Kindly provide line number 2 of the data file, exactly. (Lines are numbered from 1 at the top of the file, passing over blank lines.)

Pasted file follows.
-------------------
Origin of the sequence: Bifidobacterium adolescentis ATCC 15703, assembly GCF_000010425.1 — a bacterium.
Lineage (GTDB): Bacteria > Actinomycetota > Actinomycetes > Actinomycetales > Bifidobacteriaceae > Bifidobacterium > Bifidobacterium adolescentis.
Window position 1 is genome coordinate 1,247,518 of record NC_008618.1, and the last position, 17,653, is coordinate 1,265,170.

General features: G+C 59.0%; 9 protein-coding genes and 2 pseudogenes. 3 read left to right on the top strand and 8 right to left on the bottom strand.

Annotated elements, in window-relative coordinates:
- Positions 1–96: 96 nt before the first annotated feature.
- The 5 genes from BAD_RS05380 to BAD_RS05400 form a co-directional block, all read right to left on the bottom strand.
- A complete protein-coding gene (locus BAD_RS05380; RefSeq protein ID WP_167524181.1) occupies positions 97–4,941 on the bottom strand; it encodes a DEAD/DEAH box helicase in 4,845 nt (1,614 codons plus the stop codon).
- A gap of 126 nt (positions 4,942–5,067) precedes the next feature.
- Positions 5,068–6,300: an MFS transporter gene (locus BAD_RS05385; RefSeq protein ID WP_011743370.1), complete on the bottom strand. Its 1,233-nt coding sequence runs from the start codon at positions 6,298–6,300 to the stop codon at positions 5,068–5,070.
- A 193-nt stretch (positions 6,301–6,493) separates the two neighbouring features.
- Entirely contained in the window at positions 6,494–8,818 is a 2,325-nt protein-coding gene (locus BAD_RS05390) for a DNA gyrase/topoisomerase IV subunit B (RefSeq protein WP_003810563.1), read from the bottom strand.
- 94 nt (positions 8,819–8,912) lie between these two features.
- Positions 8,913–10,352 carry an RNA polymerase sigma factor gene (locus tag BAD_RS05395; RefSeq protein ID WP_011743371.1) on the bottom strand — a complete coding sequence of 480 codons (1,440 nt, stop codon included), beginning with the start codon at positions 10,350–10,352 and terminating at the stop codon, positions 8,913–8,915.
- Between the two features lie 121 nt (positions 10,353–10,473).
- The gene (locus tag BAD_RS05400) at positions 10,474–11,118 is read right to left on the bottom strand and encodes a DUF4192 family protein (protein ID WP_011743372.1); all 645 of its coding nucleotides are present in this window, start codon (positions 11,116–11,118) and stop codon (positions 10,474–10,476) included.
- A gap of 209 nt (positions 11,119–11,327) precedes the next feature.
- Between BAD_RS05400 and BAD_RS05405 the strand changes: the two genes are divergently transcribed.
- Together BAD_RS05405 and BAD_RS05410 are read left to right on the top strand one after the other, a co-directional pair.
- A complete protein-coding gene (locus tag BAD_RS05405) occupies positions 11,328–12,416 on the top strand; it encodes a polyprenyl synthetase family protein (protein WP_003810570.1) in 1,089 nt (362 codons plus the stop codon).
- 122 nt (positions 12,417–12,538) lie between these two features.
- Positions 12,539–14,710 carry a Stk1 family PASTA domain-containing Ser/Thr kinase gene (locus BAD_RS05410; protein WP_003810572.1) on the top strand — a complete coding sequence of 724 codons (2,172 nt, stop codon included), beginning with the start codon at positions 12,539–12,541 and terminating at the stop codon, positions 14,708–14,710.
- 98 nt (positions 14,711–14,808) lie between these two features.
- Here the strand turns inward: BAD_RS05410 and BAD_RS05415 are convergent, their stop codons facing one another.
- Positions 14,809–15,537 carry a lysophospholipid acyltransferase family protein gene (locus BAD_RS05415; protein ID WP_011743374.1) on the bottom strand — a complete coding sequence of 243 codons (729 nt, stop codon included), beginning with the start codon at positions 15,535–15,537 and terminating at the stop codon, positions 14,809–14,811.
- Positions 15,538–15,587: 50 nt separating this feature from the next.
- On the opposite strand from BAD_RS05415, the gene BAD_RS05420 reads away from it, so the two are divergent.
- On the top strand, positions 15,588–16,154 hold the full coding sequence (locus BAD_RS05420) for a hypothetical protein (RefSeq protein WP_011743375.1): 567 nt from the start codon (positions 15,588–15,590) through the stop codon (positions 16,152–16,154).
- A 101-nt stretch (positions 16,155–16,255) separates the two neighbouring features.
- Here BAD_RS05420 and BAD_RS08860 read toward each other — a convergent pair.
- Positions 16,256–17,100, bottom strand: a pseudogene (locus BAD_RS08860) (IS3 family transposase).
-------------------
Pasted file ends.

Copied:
Lineage (GTDB): Bacteria > Actinomycetota > Actinomycetes > Actinomycetales > Bifidobacteriaceae > Bifidobacterium > Bifidobacterium adolescentis.